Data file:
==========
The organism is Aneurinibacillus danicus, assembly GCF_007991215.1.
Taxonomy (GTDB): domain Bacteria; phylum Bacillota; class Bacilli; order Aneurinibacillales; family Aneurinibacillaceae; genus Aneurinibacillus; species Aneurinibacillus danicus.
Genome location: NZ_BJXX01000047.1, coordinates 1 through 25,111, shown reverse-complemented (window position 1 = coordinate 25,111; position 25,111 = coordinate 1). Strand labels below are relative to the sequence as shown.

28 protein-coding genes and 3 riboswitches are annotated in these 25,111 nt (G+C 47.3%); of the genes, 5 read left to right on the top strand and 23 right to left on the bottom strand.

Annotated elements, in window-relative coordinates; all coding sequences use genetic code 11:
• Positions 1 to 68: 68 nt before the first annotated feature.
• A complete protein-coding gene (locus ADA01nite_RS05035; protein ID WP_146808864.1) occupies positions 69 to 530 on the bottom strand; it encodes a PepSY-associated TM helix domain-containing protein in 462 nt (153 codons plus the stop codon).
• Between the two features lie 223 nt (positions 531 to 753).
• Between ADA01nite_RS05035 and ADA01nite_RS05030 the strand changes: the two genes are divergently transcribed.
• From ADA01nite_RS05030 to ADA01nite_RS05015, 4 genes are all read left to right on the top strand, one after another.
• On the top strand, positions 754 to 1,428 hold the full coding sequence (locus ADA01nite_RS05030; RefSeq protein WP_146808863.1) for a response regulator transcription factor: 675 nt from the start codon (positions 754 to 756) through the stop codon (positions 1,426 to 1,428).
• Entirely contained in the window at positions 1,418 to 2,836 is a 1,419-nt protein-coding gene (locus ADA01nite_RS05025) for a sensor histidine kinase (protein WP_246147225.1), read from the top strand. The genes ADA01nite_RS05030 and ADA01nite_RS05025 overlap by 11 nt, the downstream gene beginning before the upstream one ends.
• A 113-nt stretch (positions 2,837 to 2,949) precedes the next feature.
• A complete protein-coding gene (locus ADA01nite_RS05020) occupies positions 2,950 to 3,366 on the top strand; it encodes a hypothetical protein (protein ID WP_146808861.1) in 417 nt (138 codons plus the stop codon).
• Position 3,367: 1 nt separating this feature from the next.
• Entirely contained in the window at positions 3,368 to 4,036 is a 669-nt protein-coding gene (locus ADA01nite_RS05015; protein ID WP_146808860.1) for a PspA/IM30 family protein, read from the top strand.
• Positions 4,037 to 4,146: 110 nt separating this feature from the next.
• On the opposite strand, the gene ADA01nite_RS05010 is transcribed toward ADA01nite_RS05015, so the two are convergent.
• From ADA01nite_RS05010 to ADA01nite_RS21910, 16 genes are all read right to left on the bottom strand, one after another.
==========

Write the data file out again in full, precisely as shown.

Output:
The organism is Aneurinibacillus danicus, assembly GCF_007991215.1.
Taxonomy (GTDB): domain Bacteria; phylum Bacillota; class Bacilli; order Aneurinibacillales; family Aneurinibacillaceae; genus Aneurinibacillus; species Aneurinibacillus danicus.
Genome location: NZ_BJXX01000047.1, coordinates 1 through 25,111, shown reverse-complemented (window position 1 = coordinate 25,111; position 25,111 = coordinate 1). Strand labels below are relative to the sequence as shown.

28 protein-coding genes and 3 riboswitches are annotated in these 25,111 nt (G+C 47.3%); of the genes, 5 read left to right on the top strand and 23 right to left on the bottom strand.

Annotated elements, in window-relative coordinates; all coding sequences use genetic code 11:
• Positions 1 to 68: 68 nt before the first annotated feature.
• A complete protein-coding gene (locus ADA01nite_RS05035; protein ID WP_146808864.1) occupies positions 69 to 530 on the bottom strand; it encodes a PepSY-associated TM helix domain-containing protein in 462 nt (153 codons plus the stop codon).
• Between the two features lie 223 nt (positions 531 to 753).
• Between ADA01nite_RS05035 and ADA01nite_RS05030 the strand changes: the two genes are divergently transcribed.
• From ADA01nite_RS05030 to ADA01nite_RS05015, 4 genes are all read left to right on the top strand, one after another.
• On the top strand, positions 754 to 1,428 hold the full coding sequence (locus ADA01nite_RS05030; RefSeq protein WP_146808863.1) for a response regulator transcription factor: 675 nt from the start codon (positions 754 to 756) through the stop codon (positions 1,426 to 1,428).
• Entirely contained in the window at positions 1,418 to 2,836 is a 1,419-nt protein-coding gene (locus ADA01nite_RS05025) for a sensor histidine kinase (protein WP_246147225.1), read from the top strand. The genes ADA01nite_RS05030 and ADA01nite_RS05025 overlap by 11 nt, the downstream gene beginning before the upstream one ends.
• A 113-nt stretch (positions 2,837 to 2,949) precedes the next feature.
• A complete protein-coding gene (locus ADA01nite_RS05020) occupies positions 2,950 to 3,366 on the top strand; it encodes a hypothetical protein (protein ID WP_146808861.1) in 417 nt (138 codons plus the stop codon).
• Position 3,367: 1 nt separating this feature from the next.
• Entirely contained in the window at positions 3,368 to 4,036 is a 669-nt protein-coding gene (locus ADA01nite_RS05015; protein ID WP_146808860.1) for a PspA/IM30 family protein, read from the top strand.
• Positions 4,037 to 4,146: 110 nt separating this feature from the next.
• On the opposite strand, the gene ADA01nite_RS05010 is transcribed toward ADA01nite_RS05015, so the two are convergent.
• From ADA01nite_RS05010 to ADA01nite_RS21910, 16 genes are all read right to left on the bottom strand, one after another.